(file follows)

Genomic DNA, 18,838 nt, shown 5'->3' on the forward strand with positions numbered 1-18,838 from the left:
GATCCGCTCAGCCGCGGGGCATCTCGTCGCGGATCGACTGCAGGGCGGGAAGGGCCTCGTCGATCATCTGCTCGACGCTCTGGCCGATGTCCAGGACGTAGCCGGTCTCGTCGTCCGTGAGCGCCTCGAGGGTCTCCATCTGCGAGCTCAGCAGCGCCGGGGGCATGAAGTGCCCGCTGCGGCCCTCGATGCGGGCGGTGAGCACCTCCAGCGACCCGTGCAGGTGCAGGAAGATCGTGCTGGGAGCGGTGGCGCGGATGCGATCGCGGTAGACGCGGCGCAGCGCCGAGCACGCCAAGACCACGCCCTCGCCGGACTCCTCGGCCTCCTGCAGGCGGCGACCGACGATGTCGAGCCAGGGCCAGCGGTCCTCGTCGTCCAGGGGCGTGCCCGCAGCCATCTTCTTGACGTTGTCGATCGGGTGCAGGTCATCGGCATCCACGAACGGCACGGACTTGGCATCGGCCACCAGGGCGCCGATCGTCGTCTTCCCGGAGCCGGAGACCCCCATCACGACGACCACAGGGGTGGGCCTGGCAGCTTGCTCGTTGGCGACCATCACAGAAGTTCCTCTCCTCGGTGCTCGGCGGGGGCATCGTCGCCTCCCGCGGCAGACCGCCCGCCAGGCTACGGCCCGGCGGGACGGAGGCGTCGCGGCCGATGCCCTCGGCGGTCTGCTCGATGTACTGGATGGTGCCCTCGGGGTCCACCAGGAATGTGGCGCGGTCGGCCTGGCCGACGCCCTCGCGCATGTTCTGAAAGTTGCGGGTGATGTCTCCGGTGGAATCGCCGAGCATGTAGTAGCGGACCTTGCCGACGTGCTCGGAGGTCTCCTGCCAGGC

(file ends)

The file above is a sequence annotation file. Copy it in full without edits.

Genomic DNA, 18,838 nt, shown 5'->3' on the forward strand with positions numbered 1-18,838 from the left:
GATCCGCTCAGCCGCGGGGCATCTCGTCGCGGATCGACTGCAGGGCGGGAAGGGCCTCGTCGATCATCTGCTCGACGCTCTGGCCGATGTCCAGGACGTAGCCGGTCTCGTCGTCCGTGAGCGCCTCGAGGGTCTCCATCTGCGAGCTCAGCAGCGCCGGGGGCATGAAGTGCCCGCTGCGGCCCTCGATGCGGGCGGTGAGCACCTCCAGCGACCCGTGCAGGTGCAGGAAGATCGTGCTGGGAGCGGTGGCGCGGATGCGATCGCGGTAGACGCGGCGCAGCGCCGAGCACGCCAAGACCACGCCCTCGCCGGACTCCTCGGCCTCCTGCAGGCGGCGACCGACGATGTCGAGCCAGGGCCAGCGGTCCTCGTCGTCCAGGGGCGTGCCCGCAGCCATCTTCTTGACGTTGTCGATCGGGTGCAGGTCATCGGCATCCACGAACGGCACGGACTTGGCATCGGCCACCAGGGCGCCGATCGTCGTCTTCCCGGAGCCGGAGACCCCCATCACGACGACCACAGGGGTGGGCCTGGCAGCTTGCTCGTTGGCGACCATCACAGAAGTTCCTCTCCTCGGTGCTCGGCGGGGGCATCGTCGCCTCCCGCGGCAGACCGCCCGCCAGGCTACGGCCCGGCGGGACGGAGGCGTCGCGGCCGATGCCCTCGGCGGTCTGCTCGATGTACTGGATGGTGCCCTCGGGGTCCACCAGGAATGTGGCGCGGTCGGCCTGGCCGACGCCCTCGCGCATGTTCTGAAAGTTGCGGGTGATGTCTCCGGTGGAATCGCCGAGCATGTAGTAGCGGACCTTGCCGACGTGCTCGGAGGTCTCCTGCCAGGC